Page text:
Central America / Politics

“The Guatemalan Attorney General should resign in Christian conscience”

Tiziana Fabi
Tiziana Fabi

Thursday, October 12, 2023
Roman Gressier

Leer en español

“There are at least four blockades separating us,” Cardinal Álvaro Ramazzini wrote over an encrypted messaging app upon accepting this interview. “It would be better to do it over video chat. Don’t put yourself at risk.” These are convulsive days in Guatemala, with a hundred blockades of highways and streets around the country in protest against Attorney General Consuelo Porras’ abuse of power. Ramazzini’s diocese is in Huehuetenango is some six hours by highway from the capital. At the time of this conversation, dozens of riot police had been dispatched to the Peripheral Ring highway, one of the gateways west from Guatemala City.

Ramazzini has taken the side of the demonstrators. So, too, he says, are all of Guatemala’s bishops. On behalf of the Episcopal Conference, he has repeatedly condemned the Public Prosecutor’s Office’s (MP) obstacles to the electoral process and the transition of power that should culminate on January 14 with the swearing-in of President-Elect Bernardo Arévalo. Five days ago, he stood in front of the MP headquarters in the capital and, escorted by the 48 Cantons of Totonicapán and Indigenous Mayor’s Office of Sololá, addressed hundreds of demonstrators: “I can not turn a deaf ear to the cries of a people who for centuries have demanded that their voice be heard.”

The cardinal is a prominent defender of migrants’ rights —he was one of the founders in 1999 of Casa del Migrante, whose shelters pepper the path across Guatemala, administered by Scalabrinian missionaries— and vocal in the causes of campesinos and the defense of national resources. He was not always such an open critic of the administration of Alejandro Giammattei; he says that before the pandemic he unfruitfully tried to mediate between the government and communities in Huehuetenango amid a dispute over a hydroelectric dam — until Giammattei, he says, “made clear to me that he was the president and would do as he pleased.” Now, with more benevolence than many others concede to Giammattei, he accuses the president of being lukewarm in the current crisis.

With the country in its tenth day of a national strike, he again offers his mediation to the government. In this conversation he accuses the Foundation Against Terrorism of defending “a racist and exclusionary Guatemala,” marks distance from CODECA, whom he criticizes for their radicality, and highlights his friendship with some business leaders, despite their differences. “I have no basis to say whether they are responsible or not for the current crisis,” he says of the private sector, “but they bear much responsibility for the historical process of discrimination and marginalization of the most impoverished sectors of Guatemala.”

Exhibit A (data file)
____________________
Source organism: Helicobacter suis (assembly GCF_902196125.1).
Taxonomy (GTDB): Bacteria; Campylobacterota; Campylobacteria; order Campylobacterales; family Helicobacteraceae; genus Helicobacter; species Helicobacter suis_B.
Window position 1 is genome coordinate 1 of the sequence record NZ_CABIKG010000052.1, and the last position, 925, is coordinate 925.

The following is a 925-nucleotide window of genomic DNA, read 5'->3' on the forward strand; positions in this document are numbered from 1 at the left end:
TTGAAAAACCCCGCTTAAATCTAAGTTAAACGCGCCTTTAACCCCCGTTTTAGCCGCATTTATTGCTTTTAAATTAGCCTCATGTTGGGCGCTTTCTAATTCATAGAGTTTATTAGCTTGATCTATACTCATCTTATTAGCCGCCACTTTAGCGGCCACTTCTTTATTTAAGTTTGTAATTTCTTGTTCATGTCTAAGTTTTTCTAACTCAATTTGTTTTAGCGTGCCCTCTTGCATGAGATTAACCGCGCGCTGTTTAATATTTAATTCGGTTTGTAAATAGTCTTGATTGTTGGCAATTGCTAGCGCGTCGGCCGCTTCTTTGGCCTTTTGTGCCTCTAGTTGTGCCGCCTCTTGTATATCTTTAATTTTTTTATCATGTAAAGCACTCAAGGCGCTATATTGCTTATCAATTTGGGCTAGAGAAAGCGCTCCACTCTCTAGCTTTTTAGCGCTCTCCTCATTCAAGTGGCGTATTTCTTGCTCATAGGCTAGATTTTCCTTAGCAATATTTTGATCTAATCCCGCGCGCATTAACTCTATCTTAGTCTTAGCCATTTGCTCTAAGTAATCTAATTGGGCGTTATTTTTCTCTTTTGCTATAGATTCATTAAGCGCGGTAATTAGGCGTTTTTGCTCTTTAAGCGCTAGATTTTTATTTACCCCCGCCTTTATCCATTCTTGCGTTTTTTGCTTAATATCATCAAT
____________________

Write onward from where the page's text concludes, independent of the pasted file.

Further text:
Is Guatemala facing the risk of a coup d’état?
That’s one hypothesis, because in this country you never know what could happen. It reminds me of Gabriel García Márquez’s novel, 100 Years of Solitude, which tells of fantasies that could actually happen. The intent in saying the words ‘coup d’état’ is to send a warning: Don’t do it. If the military is considering it, don’t; it would be disastrous for the country.

Guatemala is Macondo.
Yes, it’s unbelievable what is happening here.

The country has spent ten days under a national strike with almost 100 blockades. How strong do you reckon the demonstrations are right now?
The Constitutional Court (CC) has accepted the injunction presented by the Indigenous Mayor of Palín requesting respect for the right to mobilization, and the court has also stated that roads should be free from blockades. But maintaining the blockade is a right recognized as peaceful protest. Those who have committed acts of violence at the demonstrations are not the organizers, but rather infiltrators. The mentality of those who organized this blockade was always peaceful, and I would hope that those of us who are protesting —I am not part of the blockades— maintain that spirit.

Cardinal Álvaro Ramazzini (center-right) after addressing hundreds of demonstrators gathered at the foot of the Public Prosecutor
Cardinal Álvaro Ramazzini (center-right) after addressing hundreds of demonstrators gathered at the foot of the Public Prosecutor's Office in Guatemala City on Oct. 6, 2023, during a national strike demanding the resignation of Consuelo Porras. Photo Roman Gressier

Last night, here in Huehuetenango, I visited a group blocking a highway toward the Mexican border and they were aware of the need to not punish sick people who need to get through, or trucks bringing in gas, because right now in Huehue the gas stations are empty. They need the minimum good sense to avoid rigid extremism that puts people’s lives at risk. Now, with the CC’s ruling, the authorities can make the argument: “You’re out of line, and we’re acting.” Sometimes the leaders lack the astuteness that, as Jesus says in the Gospel, you should be harmless like a dove and wise as a snake.